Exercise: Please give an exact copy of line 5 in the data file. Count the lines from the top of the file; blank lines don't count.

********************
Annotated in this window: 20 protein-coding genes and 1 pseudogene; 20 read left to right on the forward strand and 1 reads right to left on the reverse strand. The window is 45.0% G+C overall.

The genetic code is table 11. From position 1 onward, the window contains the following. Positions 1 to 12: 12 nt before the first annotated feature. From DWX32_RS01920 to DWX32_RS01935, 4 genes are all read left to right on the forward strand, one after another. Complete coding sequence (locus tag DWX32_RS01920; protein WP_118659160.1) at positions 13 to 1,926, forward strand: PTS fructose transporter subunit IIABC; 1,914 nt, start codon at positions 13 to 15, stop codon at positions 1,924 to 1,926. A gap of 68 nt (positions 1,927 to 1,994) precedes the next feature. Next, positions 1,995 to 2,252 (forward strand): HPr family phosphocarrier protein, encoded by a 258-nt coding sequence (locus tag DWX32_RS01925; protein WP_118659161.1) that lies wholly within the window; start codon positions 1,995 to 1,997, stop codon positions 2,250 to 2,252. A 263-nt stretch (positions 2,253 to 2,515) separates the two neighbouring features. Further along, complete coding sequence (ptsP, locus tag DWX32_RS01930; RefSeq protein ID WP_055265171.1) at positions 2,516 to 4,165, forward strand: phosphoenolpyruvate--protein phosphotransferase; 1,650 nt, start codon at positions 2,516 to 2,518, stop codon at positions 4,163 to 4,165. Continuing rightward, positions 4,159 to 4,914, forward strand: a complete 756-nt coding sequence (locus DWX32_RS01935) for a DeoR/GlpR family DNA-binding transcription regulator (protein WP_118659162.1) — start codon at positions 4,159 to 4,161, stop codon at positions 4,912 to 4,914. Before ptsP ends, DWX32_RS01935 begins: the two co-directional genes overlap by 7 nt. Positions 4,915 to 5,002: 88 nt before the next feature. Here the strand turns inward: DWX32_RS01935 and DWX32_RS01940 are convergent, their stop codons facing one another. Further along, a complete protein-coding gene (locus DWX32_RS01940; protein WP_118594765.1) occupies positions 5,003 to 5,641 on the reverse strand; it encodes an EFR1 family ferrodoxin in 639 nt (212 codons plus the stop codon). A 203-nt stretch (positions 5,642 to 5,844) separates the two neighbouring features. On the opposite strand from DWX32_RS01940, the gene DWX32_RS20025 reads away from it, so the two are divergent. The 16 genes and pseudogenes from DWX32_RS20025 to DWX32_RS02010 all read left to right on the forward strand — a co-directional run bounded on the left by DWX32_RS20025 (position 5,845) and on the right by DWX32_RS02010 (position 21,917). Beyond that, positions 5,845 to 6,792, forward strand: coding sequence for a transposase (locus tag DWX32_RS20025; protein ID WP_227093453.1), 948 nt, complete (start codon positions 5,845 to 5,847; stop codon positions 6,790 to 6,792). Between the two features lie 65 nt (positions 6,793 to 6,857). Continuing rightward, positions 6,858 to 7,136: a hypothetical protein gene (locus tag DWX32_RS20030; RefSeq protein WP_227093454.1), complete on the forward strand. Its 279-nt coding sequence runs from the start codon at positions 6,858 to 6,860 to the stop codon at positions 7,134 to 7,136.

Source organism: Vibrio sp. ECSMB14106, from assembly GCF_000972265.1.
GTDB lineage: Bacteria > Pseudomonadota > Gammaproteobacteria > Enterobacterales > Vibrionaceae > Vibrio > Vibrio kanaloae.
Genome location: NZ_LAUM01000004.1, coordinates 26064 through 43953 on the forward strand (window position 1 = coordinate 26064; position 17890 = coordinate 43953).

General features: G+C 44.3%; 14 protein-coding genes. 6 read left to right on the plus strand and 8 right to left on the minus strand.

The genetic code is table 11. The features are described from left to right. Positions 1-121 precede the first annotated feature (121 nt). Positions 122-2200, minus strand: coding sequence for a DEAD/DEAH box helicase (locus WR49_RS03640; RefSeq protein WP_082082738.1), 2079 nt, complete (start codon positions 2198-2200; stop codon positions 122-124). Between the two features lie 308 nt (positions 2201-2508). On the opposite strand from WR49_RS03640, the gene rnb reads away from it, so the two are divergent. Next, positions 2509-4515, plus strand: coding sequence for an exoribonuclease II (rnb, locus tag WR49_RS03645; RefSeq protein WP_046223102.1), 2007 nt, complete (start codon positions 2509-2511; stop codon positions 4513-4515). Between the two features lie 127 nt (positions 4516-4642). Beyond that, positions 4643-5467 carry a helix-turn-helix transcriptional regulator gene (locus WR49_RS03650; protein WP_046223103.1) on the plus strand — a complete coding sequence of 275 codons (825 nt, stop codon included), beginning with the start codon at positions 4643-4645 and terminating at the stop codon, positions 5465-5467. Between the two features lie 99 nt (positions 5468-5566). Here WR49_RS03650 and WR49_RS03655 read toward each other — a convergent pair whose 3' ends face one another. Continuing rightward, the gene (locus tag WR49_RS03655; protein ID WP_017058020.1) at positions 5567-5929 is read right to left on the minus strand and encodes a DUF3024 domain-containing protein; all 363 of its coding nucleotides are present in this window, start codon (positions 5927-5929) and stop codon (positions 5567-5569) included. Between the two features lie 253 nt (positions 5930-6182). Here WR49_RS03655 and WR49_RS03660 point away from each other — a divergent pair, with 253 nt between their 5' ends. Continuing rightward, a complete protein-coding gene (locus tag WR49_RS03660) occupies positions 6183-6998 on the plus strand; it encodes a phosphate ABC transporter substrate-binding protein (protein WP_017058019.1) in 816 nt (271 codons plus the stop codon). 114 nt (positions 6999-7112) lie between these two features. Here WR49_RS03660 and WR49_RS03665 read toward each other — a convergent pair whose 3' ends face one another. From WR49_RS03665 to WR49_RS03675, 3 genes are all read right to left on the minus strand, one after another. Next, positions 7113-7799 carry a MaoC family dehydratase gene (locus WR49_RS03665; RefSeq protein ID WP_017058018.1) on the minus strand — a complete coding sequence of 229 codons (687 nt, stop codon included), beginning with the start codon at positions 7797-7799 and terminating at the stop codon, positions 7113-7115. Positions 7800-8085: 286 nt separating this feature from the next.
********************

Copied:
Genome location: NZ_LAUM01000004.1, coordinates 26064 through 43953 on the forward strand (window position 1 = coordinate 26064; position 17890 = coordinate 43953).